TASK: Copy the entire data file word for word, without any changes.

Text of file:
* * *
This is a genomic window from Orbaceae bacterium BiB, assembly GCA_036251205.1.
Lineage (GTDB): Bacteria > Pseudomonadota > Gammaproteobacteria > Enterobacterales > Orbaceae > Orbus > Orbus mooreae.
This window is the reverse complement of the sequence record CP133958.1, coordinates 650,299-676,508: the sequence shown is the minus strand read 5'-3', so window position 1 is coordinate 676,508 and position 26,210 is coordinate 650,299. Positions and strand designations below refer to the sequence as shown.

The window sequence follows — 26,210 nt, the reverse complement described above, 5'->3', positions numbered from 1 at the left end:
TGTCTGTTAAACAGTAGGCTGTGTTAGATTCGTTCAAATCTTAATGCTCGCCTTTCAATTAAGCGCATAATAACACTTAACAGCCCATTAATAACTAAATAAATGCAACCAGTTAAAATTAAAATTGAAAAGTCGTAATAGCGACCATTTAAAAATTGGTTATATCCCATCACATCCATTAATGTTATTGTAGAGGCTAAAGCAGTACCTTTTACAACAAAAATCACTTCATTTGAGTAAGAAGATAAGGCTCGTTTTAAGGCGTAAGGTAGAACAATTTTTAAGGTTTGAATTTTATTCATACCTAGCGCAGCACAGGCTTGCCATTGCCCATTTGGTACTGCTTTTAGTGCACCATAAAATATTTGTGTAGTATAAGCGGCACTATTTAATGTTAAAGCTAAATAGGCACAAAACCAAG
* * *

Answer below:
This is a genomic window from Orbaceae bacterium BiB, assembly GCA_036251205.1.
Lineage (GTDB): Bacteria > Pseudomonadota > Gammaproteobacteria > Enterobacterales > Orbaceae > Orbus > Orbus mooreae.
This window is the reverse complement of the sequence record CP133958.1, coordinates 650,299-676,508: the sequence shown is the minus strand read 5'-3', so window position 1 is coordinate 676,508 and position 26,210 is coordinate 650,299. Positions and strand designations below refer to the sequence as shown.

The window sequence follows — 26,210 nt, the reverse complement described above, 5'->3', positions numbered from 1 at the left end:
TGTCTGTTAAACAGTAGGCTGTGTTAGATTCGTTCAAATCTTAATGCTCGCCTTTCAATTAAGCGCATAATAACACTTAACAGCCCATTAATAACTAAATAAATGCAACCAGTTAAAATTAAAATTGAAAAGTCGTAATAGCGACCATTTAAAAATTGGTTATATCCCATCACATCCATTAATGTTATTGTAGAGGCTAAAGCAGTACCTTTTACAACAAAAATCACTTCATTTGAGTAAGAAGATAAGGCTCGTTTTAAGGCGTAAGGTAGAACAATTTTTAAGGTTTGAATTTTATTCATACCTAGCGCAGCACAGGCTTGCCATTGCCCATTTGGTACTGCTTTTAGTGCACCATAAAATATTTGTGTAGTATAAGCGGCACTATTTAATGTTAAAGCTAAATAGGCACAAAACCAAG